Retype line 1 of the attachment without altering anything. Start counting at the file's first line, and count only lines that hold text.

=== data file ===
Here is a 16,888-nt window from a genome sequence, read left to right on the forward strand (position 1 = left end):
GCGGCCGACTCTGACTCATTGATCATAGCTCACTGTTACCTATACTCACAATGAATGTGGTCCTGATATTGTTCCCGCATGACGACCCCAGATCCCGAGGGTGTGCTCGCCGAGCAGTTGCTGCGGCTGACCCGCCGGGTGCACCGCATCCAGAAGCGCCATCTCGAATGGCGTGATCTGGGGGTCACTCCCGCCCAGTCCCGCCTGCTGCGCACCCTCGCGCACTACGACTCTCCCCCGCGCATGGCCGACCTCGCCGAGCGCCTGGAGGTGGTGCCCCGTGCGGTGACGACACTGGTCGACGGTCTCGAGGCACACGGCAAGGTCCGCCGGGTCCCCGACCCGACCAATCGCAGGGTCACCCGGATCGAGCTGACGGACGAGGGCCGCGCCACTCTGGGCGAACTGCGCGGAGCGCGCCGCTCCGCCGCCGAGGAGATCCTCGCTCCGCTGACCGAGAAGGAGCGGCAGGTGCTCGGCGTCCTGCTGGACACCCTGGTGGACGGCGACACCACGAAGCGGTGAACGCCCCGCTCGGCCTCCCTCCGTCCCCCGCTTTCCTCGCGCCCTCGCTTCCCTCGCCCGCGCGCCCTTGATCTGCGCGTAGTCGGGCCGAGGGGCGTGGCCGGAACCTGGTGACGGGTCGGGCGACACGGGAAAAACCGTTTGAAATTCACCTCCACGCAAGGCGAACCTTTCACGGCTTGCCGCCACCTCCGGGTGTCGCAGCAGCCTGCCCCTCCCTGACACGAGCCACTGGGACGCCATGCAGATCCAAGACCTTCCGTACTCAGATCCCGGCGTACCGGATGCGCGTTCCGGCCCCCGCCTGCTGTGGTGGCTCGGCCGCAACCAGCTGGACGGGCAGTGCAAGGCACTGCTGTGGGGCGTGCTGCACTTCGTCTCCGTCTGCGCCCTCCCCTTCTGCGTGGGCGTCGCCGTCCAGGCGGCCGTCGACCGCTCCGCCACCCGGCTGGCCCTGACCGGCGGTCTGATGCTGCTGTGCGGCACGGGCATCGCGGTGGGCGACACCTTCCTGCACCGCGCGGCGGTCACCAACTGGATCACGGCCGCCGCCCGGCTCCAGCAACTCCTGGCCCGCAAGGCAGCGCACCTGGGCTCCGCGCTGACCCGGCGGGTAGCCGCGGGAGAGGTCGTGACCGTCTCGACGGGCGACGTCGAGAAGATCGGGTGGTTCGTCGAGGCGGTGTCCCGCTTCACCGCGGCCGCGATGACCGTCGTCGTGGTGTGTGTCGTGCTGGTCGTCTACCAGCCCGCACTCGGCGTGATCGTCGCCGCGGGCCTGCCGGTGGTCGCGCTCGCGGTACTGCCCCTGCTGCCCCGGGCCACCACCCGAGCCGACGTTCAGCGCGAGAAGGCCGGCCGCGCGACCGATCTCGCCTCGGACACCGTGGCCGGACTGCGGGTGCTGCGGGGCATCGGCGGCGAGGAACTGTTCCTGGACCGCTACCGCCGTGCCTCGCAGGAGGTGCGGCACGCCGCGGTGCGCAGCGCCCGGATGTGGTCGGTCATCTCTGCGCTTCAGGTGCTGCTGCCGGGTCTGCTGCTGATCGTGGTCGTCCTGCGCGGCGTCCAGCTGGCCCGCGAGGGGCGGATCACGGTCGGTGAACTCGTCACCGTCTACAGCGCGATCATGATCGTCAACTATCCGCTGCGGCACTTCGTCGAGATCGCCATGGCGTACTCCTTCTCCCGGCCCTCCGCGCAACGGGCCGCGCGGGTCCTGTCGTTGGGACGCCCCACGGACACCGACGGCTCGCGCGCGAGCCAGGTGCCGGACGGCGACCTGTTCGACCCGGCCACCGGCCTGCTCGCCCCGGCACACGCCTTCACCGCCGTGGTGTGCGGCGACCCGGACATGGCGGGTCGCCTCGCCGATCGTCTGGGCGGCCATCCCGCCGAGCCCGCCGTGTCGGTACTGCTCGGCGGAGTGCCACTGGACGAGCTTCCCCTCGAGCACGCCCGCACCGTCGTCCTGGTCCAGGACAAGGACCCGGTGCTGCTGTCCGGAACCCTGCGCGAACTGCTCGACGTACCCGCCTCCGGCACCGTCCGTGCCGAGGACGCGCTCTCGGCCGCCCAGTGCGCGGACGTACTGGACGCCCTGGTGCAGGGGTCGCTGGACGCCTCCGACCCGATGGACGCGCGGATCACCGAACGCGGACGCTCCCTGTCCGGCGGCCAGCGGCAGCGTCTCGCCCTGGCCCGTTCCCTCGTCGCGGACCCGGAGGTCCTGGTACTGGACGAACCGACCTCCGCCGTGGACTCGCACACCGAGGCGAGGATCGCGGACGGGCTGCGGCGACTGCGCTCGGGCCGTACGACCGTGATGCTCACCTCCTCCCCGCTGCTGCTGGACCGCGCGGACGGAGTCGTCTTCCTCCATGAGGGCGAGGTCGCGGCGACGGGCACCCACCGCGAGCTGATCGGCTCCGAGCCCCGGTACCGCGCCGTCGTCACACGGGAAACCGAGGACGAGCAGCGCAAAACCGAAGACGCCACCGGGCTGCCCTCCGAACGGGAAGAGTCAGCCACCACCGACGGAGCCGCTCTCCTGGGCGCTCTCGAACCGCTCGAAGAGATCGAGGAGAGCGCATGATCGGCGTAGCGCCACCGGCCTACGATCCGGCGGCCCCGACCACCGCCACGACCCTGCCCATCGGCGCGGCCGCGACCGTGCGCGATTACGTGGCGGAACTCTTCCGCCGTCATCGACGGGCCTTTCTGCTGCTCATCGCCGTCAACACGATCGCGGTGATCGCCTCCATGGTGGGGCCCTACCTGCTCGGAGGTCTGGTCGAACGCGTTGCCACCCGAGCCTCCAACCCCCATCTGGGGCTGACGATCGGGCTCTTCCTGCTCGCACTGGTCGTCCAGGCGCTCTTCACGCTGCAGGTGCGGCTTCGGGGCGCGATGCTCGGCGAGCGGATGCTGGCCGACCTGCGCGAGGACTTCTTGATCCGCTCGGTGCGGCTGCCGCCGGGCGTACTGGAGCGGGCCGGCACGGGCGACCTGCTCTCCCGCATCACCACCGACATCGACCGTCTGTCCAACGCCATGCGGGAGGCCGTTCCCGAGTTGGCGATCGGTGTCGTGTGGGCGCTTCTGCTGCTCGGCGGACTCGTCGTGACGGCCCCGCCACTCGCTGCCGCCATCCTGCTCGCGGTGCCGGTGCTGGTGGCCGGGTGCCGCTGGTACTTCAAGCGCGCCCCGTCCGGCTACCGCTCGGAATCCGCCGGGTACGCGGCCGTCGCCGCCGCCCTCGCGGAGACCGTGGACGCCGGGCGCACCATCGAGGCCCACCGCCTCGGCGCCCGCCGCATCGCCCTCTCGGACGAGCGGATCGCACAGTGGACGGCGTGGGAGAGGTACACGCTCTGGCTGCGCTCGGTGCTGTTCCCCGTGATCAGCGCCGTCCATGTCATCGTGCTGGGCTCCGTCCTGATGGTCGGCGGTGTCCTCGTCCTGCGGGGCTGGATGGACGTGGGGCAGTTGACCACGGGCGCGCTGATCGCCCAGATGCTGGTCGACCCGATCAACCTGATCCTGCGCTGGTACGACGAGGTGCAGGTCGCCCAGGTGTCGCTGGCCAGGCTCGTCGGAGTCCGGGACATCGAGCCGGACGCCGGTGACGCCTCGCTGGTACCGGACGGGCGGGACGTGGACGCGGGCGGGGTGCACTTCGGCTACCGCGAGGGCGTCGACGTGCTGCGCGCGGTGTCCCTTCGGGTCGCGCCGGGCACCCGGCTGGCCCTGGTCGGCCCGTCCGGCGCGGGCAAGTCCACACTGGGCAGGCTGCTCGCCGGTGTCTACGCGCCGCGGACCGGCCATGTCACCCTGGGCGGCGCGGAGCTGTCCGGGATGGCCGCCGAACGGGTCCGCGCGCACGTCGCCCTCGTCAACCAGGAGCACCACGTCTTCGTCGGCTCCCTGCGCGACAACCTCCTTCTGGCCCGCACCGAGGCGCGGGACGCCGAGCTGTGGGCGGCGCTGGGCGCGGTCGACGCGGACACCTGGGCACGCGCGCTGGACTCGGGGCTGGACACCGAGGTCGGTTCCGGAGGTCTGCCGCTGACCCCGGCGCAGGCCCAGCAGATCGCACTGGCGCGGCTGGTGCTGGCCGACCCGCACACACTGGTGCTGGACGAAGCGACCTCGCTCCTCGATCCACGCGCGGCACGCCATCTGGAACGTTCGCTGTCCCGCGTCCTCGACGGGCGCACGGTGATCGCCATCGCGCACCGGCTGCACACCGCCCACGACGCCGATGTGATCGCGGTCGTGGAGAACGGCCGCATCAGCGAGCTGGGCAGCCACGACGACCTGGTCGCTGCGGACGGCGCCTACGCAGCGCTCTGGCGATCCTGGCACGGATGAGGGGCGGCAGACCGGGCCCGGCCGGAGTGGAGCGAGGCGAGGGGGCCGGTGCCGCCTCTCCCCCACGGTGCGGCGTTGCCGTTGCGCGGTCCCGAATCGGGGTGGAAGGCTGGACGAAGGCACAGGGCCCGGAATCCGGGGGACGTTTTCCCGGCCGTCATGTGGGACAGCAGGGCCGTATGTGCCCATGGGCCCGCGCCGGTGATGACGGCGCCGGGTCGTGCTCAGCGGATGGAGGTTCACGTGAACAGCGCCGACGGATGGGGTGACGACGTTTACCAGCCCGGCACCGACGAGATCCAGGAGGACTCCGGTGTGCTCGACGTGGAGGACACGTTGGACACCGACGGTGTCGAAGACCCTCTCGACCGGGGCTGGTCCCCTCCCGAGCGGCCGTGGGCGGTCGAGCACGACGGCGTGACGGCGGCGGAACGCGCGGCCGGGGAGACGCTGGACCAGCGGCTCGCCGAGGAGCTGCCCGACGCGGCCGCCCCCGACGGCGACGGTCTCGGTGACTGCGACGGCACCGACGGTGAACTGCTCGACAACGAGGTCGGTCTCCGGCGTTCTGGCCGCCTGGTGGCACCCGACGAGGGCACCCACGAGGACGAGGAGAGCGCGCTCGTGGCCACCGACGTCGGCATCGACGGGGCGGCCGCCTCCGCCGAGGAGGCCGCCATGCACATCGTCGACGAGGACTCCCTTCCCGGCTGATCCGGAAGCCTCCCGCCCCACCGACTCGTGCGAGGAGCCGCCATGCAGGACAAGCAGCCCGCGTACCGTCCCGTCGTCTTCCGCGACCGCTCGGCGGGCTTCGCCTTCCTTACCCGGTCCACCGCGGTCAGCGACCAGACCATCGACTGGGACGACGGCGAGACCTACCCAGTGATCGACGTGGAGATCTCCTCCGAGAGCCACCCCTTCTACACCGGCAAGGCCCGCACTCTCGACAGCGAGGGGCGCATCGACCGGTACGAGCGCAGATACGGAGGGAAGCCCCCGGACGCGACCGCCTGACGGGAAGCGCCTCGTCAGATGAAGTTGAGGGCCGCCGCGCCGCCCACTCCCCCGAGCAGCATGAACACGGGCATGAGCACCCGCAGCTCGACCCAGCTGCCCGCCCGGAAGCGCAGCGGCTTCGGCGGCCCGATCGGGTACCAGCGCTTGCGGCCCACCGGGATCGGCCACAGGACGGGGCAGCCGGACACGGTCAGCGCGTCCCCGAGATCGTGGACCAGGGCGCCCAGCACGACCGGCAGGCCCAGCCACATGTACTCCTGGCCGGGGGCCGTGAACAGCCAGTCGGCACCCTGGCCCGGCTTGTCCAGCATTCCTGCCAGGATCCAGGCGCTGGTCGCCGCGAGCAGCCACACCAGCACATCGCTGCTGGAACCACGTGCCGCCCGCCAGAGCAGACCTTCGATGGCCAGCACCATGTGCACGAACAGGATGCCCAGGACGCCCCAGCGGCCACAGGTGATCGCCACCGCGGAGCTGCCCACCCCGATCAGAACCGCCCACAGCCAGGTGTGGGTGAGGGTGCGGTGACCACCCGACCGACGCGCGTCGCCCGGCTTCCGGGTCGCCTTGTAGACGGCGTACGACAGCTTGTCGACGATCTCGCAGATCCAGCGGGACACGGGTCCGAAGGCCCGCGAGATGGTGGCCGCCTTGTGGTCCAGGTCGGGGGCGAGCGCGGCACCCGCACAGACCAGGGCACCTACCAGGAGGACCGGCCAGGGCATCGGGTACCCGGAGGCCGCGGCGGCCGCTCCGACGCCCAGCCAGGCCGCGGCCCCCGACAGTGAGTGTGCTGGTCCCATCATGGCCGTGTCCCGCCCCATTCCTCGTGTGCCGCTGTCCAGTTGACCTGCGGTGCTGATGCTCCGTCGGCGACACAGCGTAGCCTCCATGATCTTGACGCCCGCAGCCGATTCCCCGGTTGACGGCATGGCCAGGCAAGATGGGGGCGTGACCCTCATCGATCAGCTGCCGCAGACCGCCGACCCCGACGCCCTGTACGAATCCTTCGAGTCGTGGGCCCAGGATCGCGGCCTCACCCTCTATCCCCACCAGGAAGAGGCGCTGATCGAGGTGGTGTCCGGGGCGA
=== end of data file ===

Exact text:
Here is a 16,888-nt window from a genome sequence, read left to right on the forward strand (position 1 = left end):